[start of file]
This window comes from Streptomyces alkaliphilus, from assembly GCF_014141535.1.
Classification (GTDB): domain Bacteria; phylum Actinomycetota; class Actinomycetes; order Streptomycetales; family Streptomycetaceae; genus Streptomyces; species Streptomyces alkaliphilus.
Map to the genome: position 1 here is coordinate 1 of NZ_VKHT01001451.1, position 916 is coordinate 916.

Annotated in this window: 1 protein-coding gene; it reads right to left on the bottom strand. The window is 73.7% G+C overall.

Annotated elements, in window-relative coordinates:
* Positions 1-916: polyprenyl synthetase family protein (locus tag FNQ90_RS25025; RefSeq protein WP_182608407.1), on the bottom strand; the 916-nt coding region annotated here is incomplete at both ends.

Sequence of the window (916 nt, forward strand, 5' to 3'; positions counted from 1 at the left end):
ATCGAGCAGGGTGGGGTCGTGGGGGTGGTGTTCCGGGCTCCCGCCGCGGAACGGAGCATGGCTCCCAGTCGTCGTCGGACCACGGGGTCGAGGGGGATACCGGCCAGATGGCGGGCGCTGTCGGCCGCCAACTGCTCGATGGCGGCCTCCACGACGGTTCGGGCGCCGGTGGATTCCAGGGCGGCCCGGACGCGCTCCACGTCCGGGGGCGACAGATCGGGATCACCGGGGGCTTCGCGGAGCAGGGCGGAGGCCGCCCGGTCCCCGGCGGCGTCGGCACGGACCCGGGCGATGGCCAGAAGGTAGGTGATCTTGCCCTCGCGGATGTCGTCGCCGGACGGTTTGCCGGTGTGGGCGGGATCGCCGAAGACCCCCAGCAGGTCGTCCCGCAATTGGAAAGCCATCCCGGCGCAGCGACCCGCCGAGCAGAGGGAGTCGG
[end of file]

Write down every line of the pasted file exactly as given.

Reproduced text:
This window comes from Streptomyces alkaliphilus, from assembly GCF_014141535.1.
Classification (GTDB): domain Bacteria; phylum Actinomycetota; class Actinomycetes; order Streptomycetales; family Streptomycetaceae; genus Streptomyces; species Streptomyces alkaliphilus.
Map to the genome: position 1 here is coordinate 1 of NZ_VKHT01001451.1, position 916 is coordinate 916.

Annotated in this window: 1 protein-coding gene; it reads right to left on the bottom strand. The window is 73.7% G+C overall.

Annotated elements, in window-relative coordinates:
* Positions 1-916: polyprenyl synthetase family protein (locus tag FNQ90_RS25025; RefSeq protein WP_182608407.1), on the bottom strand; the 916-nt coding region annotated here is incomplete at both ends.

Sequence of the window (916 nt, forward strand, 5' to 3'; positions counted from 1 at the left end):
ATCGAGCAGGGTGGGGTCGTGGGGGTGGTGTTCCGGGCTCCCGCCGCGGAACGGAGCATGGCTCCCAGTCGTCGTCGGACCACGGGGTCGAGGGGGATACCGGCCAGATGGCGGGCGCTGTCGGCCGCCAACTGCTCGATGGCGGCCTCCACGACGGTTCGGGCGCCGGTGGATTCCAGGGCGGCCCGGACGCGCTCCACGTCCGGGGGCGACAGATCGGGATCACCGGGGGCTTCGCGGAGCAGGGCGGAGGCCGCCCGGTCCCCGGCGGCGTCGGCACGGACCCGGGCGATGGCCAGAAGGTAGGTGATCTTGCCCTCGCGGATGTCGTCGCCGGACGGTTTGCCGGTGTGGGCGGGATCGCCGAAGACCCCCAGCAGGTCGTCCCGCAATTGGAAAGCCATCCCGGCGCAGCGACCCGCCGAGCAGAGGGAGTCGG